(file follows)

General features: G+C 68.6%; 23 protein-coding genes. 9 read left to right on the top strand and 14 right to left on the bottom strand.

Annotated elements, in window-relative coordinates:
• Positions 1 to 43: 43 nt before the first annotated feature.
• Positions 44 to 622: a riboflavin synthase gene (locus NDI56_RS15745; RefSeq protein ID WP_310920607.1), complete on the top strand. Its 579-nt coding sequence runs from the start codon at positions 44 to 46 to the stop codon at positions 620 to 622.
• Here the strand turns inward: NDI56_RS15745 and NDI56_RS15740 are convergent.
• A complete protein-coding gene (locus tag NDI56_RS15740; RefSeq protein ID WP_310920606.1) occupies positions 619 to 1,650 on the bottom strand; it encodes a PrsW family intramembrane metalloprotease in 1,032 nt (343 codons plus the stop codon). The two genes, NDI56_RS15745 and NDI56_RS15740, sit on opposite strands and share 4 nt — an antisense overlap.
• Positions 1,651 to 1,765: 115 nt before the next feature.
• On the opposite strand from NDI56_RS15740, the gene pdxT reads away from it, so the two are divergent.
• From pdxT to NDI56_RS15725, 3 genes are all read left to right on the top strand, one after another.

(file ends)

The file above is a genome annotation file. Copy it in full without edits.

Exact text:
General features: G+C 68.6%; 23 protein-coding genes. 9 read left to right on the top strand and 14 right to left on the bottom strand.

Annotated elements, in window-relative coordinates:
• Positions 1 to 43: 43 nt before the first annotated feature.
• Positions 44 to 622: a riboflavin synthase gene (locus NDI56_RS15745; RefSeq protein ID WP_310920607.1), complete on the top strand. Its 579-nt coding sequence runs from the start codon at positions 44 to 46 to the stop codon at positions 620 to 622.
• Here the strand turns inward: NDI56_RS15745 and NDI56_RS15740 are convergent.
• A complete protein-coding gene (locus tag NDI56_RS15740; RefSeq protein ID WP_310920606.1) occupies positions 619 to 1,650 on the bottom strand; it encodes a PrsW family intramembrane metalloprotease in 1,032 nt (343 codons plus the stop codon). The two genes, NDI56_RS15745 and NDI56_RS15740, sit on opposite strands and share 4 nt — an antisense overlap.
• Positions 1,651 to 1,765: 115 nt before the next feature.
• On the opposite strand from NDI56_RS15740, the gene pdxT reads away from it, so the two are divergent.
• From pdxT to NDI56_RS15725, 3 genes are all read left to right on the top strand, one after another.